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I-5 "electric highway" (Washington State)

Discussion in 'Cars and Transportation' started by TEG, Jun 30, 2010.

  1. TEG

    TEG TMC Moderator

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  2. Palpatine

    Palpatine Banned

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    #2 Palpatine, Jun 30, 2010
    Last edited: Jun 30, 2010
    We are really excited about this here in the Seattle area. We have been actively working on also getting some Tesla HPC units installed in key locations between Seattle/Portland and Seattle/Vancouver BC.

    We have one going in at a restaurant on I-5 between Seattle and Portland (in Centralia). Perfect location to take a lunch break for an hour. Charge your Roadster or Model S at 240 volts 70 amps while you eat, then continue on your trip.

    The trip between Seattle and Portland is about 180 miles and takes about 3 hours.
    So the ability to recharge 60-70 miles of range at the midpoint is really useful in Centralia.
    It avoids a deep discharge cycle and allows you to arrive at your destination with plenty of range in reserve.
     
  3. PopSmith

    PopSmith Saving for a Model 3

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    That's pretty exciting. Hopefully this will expand to other states in the next few years as more and more EVs come to market.

    I guess until then one could always search for RV parks while planning a road trip to substitute for "official" chargers.
     
  4. Brent

    Brent Member

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    Is there any info on the installation cost per Level 3 charging terminal (exclusive of any real estate costs)? I see that the federal governing is giving $1.3 million to help the highway installation, but the project also seems to be part of a larger $250 million program. If it's really just $1.3 million for ten terminals, the build-out cost of the electric infrastructure is going to be really cheap. A gas station costs what -- $1 million+?
     
  5. vfx

    vfx Well-Known Member

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    More like 2

    Hydrogen stations are 5
     
  6. ChadS

    ChadS Petroleum is for sissies

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    A Nissan L3 charger starts at $17k. There are options that can bring it up considerably; and of course installation costs can overshadow that.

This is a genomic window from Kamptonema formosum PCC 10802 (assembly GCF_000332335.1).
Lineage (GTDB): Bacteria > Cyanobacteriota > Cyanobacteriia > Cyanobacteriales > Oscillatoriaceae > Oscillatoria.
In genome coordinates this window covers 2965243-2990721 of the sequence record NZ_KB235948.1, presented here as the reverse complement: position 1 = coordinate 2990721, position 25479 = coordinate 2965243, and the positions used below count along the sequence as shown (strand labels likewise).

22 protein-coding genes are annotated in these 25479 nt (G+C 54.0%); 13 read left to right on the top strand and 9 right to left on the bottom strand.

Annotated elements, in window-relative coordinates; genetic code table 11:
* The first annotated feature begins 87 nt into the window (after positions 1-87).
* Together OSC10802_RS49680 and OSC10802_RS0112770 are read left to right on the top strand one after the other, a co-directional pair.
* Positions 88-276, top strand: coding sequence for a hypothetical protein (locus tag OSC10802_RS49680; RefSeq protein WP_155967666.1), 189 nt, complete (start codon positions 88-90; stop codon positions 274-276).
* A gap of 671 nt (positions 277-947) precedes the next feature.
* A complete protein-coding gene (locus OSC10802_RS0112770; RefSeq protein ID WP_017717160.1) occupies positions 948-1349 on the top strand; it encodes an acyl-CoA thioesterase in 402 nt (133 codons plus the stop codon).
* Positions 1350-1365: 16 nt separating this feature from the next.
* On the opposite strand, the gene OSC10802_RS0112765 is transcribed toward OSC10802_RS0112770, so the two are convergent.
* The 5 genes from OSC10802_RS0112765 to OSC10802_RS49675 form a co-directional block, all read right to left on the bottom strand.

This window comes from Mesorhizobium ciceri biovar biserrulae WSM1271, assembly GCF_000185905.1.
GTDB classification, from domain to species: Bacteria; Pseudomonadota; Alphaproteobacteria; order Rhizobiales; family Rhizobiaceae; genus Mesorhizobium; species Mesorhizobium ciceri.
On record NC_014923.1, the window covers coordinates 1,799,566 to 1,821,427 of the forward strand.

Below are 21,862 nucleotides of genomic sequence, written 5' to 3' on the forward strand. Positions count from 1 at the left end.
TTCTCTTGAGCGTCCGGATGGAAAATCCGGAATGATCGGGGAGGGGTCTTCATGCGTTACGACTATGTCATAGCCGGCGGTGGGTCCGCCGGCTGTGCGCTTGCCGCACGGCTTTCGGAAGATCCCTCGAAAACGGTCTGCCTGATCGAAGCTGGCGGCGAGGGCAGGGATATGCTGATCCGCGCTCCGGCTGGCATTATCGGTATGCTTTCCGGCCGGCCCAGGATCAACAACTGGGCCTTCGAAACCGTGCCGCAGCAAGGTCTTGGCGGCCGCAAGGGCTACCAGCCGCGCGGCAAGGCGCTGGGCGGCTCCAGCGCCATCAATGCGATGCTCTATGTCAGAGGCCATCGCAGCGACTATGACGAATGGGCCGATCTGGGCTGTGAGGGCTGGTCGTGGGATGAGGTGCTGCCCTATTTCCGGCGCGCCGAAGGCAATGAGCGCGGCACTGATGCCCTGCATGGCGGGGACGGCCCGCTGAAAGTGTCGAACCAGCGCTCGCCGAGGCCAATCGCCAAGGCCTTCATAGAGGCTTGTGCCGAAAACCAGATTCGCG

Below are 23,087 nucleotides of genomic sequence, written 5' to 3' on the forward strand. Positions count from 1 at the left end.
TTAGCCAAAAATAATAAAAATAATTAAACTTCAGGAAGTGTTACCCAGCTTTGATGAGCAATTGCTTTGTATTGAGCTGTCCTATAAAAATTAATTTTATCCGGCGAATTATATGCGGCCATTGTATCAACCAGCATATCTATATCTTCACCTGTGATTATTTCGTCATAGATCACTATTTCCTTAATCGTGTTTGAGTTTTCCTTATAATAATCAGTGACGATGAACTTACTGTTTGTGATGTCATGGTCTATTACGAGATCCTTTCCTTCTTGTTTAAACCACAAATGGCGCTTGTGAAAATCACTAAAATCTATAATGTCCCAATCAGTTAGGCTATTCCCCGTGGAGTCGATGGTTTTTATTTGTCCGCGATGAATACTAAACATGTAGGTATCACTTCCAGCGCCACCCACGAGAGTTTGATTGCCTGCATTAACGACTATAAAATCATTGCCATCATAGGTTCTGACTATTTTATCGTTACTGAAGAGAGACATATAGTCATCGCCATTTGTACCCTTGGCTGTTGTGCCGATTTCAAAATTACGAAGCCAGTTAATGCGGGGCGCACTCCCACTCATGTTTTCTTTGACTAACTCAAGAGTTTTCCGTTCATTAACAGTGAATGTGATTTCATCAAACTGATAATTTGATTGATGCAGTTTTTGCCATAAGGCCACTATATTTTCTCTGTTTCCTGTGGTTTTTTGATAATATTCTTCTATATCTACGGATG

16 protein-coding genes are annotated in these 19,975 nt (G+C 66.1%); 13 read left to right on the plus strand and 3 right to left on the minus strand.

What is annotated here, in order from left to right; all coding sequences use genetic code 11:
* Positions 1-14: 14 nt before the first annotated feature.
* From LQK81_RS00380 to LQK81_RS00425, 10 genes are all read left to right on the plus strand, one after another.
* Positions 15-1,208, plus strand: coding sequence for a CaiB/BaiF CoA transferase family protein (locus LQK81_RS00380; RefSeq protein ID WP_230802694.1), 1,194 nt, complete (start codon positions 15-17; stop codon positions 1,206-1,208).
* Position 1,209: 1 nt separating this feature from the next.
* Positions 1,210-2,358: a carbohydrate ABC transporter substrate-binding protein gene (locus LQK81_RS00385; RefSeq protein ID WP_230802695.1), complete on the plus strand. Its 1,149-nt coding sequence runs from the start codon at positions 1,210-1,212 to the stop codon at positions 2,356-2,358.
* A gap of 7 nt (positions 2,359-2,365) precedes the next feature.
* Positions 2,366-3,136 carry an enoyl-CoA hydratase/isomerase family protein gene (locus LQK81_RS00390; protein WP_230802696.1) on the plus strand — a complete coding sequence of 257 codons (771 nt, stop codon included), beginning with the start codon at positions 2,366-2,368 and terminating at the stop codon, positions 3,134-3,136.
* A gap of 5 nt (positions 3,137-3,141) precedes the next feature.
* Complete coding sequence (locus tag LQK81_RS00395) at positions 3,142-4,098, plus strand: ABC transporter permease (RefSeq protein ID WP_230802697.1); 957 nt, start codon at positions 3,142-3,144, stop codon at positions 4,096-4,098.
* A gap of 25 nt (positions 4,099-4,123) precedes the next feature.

The larger federal program is separate--it's installing a bunch of charging stations in limited areas as a test.

    Not all of WA's 10 terminals (or is that 10 locations, with more than one terminal each?) are going to be L3; some will be L2 (two were named so far).

    I still have a lot of questions about this project. Where exactly are the locations? How many terminals per station, what kinds of signs, lighting, enforcement, etc? Who manages the terminals, and how will users find out if they are available and working, reserve them, check status, and pay for the charge? How are they determining L2 vs L3? Will the L2 stations offer the full 80A that J1772 allows, or be limited to 32A? Are they really going with L3 chademo despite no SAE L3 standard? Is there any way to find out more about what's going on, or give input?

    I asked the WA DOT guy in charge of the project the last question in person, and he said not really, other than emailing him. I have sent him a couple of messages (in which I asked very few questions; I was more offering to help) but have not received a response.

    At least I know that he's involved with the larger project to install charging stations in the Seattle metro area, and several people on that project (Dan Davids, president of Plug In America; Rich Felton of Ecotality; and Stephen Johnson of SEVA) are really familiar with EV issues, so he's definitely at least getting good input. My fingers are crossed.
     

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